• $\begingroup$ @TannerSwett no actually fuel sender is a term that used to be used back in olden times. And... when I looked at CrossRoads' link, it says "fuel sender", so not so olden I guess lol. $\endgroup$ – John K Jul 30 '19 at 4:17

The other two answers are very good but leave out a key point, airplane fuel tanks are not always level and since liquid will slosh around and level its self (un an unaccelerated situation) the gauge can only be accurate under certain conditions. In a car you are always more or less on level ground often going a constant speed. In an aircraft for a given speed you pitch will change based on load configuration. You also need to bank to run and pitch up/down to climb and decent. Often the sender is put somewhat in the middle of the tank to mitigate the issue a bit but that is only so effective.

enter image description here


Turbulence, small course corrections, and pitch/power changes will all slosh fuel around and ultimately make the gauges inaccurate.

  • $\begingroup$ Sooo few airplanes have that kind of system anymore. Certainly not anything with an electrical system. $\endgroup$ – CrossRoads Jul 30 '19 at 15:56
  • $\begingroup$ @CrossRoads it was merely the best picture i could find to show how floats work. Most GA planes still have a similar float that operates a rheostat. $\endgroup$ – Dave Jul 30 '19 at 18:03

A sendor takes the sensor reading and sends it to a device like a JPI EDM900 which is calibrated with the sending unit. Upon filling the tanks, the pilot can tell the EDM900 how much fuel is in each tank to start a flight. The EDM900 than displays the fuel level as the flight progresses, can do the math to display fuel used, fuel remaining, show fuel flow from an appropriate sensor (in my case, feeding into the carburator), can send fuel information to a GPS to display a flying range available, can warn of an empty tank, and can tell you how much to an empty tank. Much more info than just an old float gage that was only accurate when it was empty.

The info I see is similar to this, with the addition of carburator throat temperature, and just 4 cylinders vs 6.

I would say the fuel management/totalizer functions are similar to what modern cars have, with real info provided vs just an idiot light for many of the functions.

enter image description here

  • $\begingroup$ Do you trust it enough to no longer dip the tanks if going somewhere with close to minimum fuel requirements? $\endgroup$ – John K Jul 30 '19 at 12:31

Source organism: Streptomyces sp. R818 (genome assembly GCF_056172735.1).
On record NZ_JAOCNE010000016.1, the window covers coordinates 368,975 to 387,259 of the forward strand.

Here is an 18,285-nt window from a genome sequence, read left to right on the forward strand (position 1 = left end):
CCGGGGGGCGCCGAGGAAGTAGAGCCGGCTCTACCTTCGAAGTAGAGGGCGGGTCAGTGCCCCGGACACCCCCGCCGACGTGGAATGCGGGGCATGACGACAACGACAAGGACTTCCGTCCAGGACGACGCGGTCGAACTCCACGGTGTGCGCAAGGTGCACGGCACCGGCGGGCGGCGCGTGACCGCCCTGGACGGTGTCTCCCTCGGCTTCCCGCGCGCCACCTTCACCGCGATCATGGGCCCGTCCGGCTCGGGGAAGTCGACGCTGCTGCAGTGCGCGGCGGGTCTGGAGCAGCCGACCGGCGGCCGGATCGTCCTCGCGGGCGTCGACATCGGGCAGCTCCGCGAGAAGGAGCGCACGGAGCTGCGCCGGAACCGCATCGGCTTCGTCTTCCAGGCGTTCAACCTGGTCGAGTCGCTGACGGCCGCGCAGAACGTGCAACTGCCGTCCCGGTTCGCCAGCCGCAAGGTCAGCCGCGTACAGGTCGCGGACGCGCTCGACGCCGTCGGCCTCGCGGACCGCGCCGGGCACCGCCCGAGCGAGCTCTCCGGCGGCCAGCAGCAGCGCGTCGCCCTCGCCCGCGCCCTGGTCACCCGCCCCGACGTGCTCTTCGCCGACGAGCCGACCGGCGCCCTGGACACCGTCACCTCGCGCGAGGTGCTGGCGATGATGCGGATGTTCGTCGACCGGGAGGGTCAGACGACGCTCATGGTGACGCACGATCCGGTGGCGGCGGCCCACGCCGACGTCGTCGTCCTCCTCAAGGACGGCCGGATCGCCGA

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    $\begingroup$ I'm not sure how this answers the question of "what causes fuel gauges to be untrustworthy". Am I missing the obvious? $\endgroup$ – user Jul 30 '19 at 12:41
  • $\begingroup$ Nope. I still dip the tanks before a long flight just to be sure, or at least look to be sure the level is where I last filled it to. I did a 3 hour flight Saturday with ~4.4 hours in the tanks. Upon getting close, I was seeing warnings about low fuel. Dipping the tanks before re-filling, I had 3 gallons on one tank and 9 on the other, so an hour+ still available. I still have some learning to go on resetting it upon filling the tanks or filling to a known quantity. Seeing the fuel flow and the cylinder temps is great for leaning the engine out, better than a single stock exhaust temp gage. $\endgroup$ – CrossRoads Jul 30 '19 at 12:44
  • $\begingroup$ It answers the 2nd question of What can be done to improve their accuracy. $\endgroup$ – CrossRoads Jul 30 '19 at 12:50
  • $\begingroup$ In my bush flying days in a C-180 on floats the trips were around 1 to 1.5 hours round trip + 30 min reserve, and payload"s everything,so I rarely left base with more than 2 hours total, maybe 20 imperial gal, usually between 1/4 and 1/2 on the gauges. On the way back getting close to base, if I'd had to deke around weather, the gauges would be showing the sender floats bouncing on the tank bottoms with ~5 imp gal per side remaining and I'd be saying to myself "trust your dipstick". I'd land and dip the tanks at the dock just to see and sure enough I still had 30 min to an hour's fuel. $\endgroup$ – John K Jul 30 '19 at 16:29